Sociology emerged as a scientific discipline in the early 19th century, as a fundamentally new type of society based on new principles of social organization and new ideas of enlightenment.
This led to a change in the mindset of people. Sociologists hoped not only to understand what held social groups together but also to develop an antidote to social breakdown.
In terms of science, sociology pertains to social groups, their hierarchies or forms of organization. It combines functions which are inclined to maintain or modify these forms of organization and their inter-group network. Sociology is concerned with interaction itself.
A social group is a system of social interaction. Sociology is interested in social relationships, not because they are economic, political, religious, legal or educational, but because they are social at the same time. Further, in sociology, we do not study everything that happens in society or under social conditions, but we study culture, social relationships, their specific forms, varieties and patterns.
We study the combination of relations, how they build up smaller or greater systems, and how they respond to changes and changing demands or needs.
French philosopher and sociologist Auguste Comte invented the term ‘sociology’ in the year 1838. Comte attempted to combine all the faculties of mankind, including history, psychology and economics.
His own pattern of sociology was typical of the 19th century; he put across the theory that every man had experienced the same distinct historical stages and that the success of this progress was the solution to every social ill. Sociology would lead social sciences in the future.
Comte defined sociology as the science of social phenomena, subject to natural invariable laws, the discovery of which is the object of investigation.
He advocated for sociology to be used as a positive method in natural sciences. He further believed that social evolution went hand in hand with progress, in accordance with the law of three stages.
These three stages are the theological-military, the metaphysical-legalistic and the positive-industrial laws. According to Comte’s hierarchy of sciences, sociology occupies the summit.
This is because it is considered to be the most complex of sciences, as it deals with humanity. The systematic study of society gained prominence due to the upheavals caused by the French and industrial revolutions.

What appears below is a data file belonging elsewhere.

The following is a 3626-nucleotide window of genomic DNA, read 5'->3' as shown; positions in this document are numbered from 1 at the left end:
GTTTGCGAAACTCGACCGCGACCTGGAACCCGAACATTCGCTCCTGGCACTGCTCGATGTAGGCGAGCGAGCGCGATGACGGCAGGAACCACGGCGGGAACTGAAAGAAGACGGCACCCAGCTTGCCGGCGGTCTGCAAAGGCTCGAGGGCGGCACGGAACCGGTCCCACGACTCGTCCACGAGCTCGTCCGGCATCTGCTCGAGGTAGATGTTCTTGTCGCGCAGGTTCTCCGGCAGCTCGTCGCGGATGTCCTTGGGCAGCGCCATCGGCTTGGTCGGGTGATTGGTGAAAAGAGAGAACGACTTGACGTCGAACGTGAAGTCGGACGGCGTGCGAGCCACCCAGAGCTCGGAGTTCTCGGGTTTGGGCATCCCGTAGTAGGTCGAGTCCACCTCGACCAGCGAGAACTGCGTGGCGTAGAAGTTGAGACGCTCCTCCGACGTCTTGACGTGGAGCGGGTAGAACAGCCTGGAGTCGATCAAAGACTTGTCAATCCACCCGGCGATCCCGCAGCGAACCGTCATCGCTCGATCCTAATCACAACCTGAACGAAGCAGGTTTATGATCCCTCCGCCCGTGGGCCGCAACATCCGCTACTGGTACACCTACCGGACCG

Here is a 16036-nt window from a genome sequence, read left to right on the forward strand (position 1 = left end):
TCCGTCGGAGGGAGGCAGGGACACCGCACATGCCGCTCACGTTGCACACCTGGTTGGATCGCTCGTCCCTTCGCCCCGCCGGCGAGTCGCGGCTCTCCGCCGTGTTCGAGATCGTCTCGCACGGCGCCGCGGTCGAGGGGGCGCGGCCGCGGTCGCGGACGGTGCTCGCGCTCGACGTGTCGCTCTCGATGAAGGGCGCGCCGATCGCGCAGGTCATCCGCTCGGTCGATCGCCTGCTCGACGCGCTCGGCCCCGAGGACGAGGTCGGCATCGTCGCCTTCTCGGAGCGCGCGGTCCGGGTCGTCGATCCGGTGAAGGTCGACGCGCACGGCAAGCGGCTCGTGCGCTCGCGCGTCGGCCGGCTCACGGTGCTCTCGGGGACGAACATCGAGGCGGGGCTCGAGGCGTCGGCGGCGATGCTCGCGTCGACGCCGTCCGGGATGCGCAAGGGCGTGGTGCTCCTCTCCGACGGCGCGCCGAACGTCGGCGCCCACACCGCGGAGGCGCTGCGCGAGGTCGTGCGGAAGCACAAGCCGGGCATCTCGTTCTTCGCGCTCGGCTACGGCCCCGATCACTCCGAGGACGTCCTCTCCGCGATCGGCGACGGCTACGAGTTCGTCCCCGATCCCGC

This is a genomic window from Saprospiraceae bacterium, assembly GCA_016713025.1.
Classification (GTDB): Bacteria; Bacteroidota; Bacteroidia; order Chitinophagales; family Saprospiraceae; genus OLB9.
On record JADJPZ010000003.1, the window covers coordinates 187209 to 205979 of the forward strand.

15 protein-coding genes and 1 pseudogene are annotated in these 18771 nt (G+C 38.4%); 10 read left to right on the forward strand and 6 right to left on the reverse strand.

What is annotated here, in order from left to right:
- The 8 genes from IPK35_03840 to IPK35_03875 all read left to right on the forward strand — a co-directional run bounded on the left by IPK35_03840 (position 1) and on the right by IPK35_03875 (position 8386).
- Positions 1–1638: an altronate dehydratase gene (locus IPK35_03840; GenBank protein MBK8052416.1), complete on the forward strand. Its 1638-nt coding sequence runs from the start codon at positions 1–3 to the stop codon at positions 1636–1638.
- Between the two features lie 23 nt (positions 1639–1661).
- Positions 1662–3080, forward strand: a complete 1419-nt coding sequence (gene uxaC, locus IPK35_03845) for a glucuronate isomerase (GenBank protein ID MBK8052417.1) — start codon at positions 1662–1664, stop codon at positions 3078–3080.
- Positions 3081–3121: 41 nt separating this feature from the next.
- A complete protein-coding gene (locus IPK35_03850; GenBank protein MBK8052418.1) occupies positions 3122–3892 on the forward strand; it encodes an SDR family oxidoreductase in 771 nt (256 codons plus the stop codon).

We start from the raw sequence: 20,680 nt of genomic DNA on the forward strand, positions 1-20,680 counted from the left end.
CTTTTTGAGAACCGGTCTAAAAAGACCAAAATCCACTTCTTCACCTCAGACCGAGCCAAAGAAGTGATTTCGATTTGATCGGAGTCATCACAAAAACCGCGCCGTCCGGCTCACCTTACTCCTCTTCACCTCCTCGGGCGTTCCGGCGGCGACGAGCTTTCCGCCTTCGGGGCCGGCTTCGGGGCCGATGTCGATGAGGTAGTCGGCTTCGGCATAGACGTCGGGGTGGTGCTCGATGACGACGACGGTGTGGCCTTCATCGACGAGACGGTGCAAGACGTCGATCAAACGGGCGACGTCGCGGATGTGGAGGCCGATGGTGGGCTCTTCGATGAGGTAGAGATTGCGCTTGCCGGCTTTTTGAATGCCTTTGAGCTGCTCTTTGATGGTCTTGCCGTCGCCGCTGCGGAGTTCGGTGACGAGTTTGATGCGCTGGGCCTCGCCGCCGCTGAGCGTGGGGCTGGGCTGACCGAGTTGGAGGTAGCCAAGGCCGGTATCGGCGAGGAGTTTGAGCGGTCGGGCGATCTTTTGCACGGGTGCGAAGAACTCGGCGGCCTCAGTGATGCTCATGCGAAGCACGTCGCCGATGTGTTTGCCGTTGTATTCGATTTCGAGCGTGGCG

The intellectual community of that time attempted to analyse and establish reasons for these rapid changes. So the study of sociology emerged as a distinct discipline dealing with social order and change. Although all social sciences study different aspects of social life, the approach of sociology is distinct.
It is a more detailed picture explaining why things are the way they are. Sociology has also been labelled as a ‘debunking science’ because a sociologist is interested in looking beyond the commonly accepted meaning of social phenomenon and understands reality as a social construction; that is, how reality gets established in the way we understand it.
American sociologist Peter Berger argued that ‘sociology is a distinctive way of thinking, a particular awareness of the nature of social life, an unwillingness to accept the superficial and the apparently obvious’. French sociologist Emile Durkheim was a pioneer in demonstrating scientific methodology in sociology.
In his most acclaimed work, Rules of Sociological Method (1897), he emphasized the methodology that he described in his study, Suicide (1897).
The discipline of sociology appeared in many universities in the 1890s. Urbanization and industrialization were posing several social issues and the sociologists of those times were trying hard to find a scientific solution.
However, they did not succeed. It was their strong belief that sociology was the key to the scientific growth of the society.
Later, sociology emerged as a branch of scientific knowledge with theories resulting from scientific inferences, rather than mere guesswork or comments that were based on impressions
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BA 1st Semester Introduction to Sociology PDF Free Download